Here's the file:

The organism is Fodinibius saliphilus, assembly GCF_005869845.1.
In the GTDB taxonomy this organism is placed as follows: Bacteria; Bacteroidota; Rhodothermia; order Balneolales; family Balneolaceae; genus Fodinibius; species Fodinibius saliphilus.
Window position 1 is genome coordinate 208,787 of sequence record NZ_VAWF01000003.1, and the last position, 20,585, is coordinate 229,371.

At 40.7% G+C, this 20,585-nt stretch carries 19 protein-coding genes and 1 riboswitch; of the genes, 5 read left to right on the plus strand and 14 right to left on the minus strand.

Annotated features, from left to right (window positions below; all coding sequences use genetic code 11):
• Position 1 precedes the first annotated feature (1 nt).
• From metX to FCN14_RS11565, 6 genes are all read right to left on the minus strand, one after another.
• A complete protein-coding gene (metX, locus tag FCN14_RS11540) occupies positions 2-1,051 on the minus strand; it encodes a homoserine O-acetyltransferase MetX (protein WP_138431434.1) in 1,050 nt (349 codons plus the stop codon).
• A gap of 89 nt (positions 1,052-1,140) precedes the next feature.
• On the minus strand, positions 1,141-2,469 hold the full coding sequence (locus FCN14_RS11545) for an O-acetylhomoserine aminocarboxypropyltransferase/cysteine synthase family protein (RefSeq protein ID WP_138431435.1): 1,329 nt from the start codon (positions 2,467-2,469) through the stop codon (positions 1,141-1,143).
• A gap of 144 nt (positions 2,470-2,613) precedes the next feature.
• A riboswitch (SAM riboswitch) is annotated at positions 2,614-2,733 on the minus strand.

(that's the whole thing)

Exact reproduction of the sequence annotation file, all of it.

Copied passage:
The organism is Fodinibius saliphilus, assembly GCF_005869845.1.
In the GTDB taxonomy this organism is placed as follows: Bacteria; Bacteroidota; Rhodothermia; order Balneolales; family Balneolaceae; genus Fodinibius; species Fodinibius saliphilus.
Window position 1 is genome coordinate 208,787 of sequence record NZ_VAWF01000003.1, and the last position, 20,585, is coordinate 229,371.

At 40.7% G+C, this 20,585-nt stretch carries 19 protein-coding genes and 1 riboswitch; of the genes, 5 read left to right on the plus strand and 14 right to left on the minus strand.

Annotated features, from left to right (window positions below; all coding sequences use genetic code 11):
• Position 1 precedes the first annotated feature (1 nt).
• From metX to FCN14_RS11565, 6 genes are all read right to left on the minus strand, one after another.
• A complete protein-coding gene (metX, locus tag FCN14_RS11540) occupies positions 2-1,051 on the minus strand; it encodes a homoserine O-acetyltransferase MetX (protein WP_138431434.1) in 1,050 nt (349 codons plus the stop codon).
• A gap of 89 nt (positions 1,052-1,140) precedes the next feature.
• On the minus strand, positions 1,141-2,469 hold the full coding sequence (locus FCN14_RS11545) for an O-acetylhomoserine aminocarboxypropyltransferase/cysteine synthase family protein (RefSeq protein ID WP_138431435.1): 1,329 nt from the start codon (positions 2,467-2,469) through the stop codon (positions 1,141-1,143).
• A gap of 144 nt (positions 2,470-2,613) precedes the next feature.
• A riboswitch (SAM riboswitch) is annotated at positions 2,614-2,733 on the minus strand.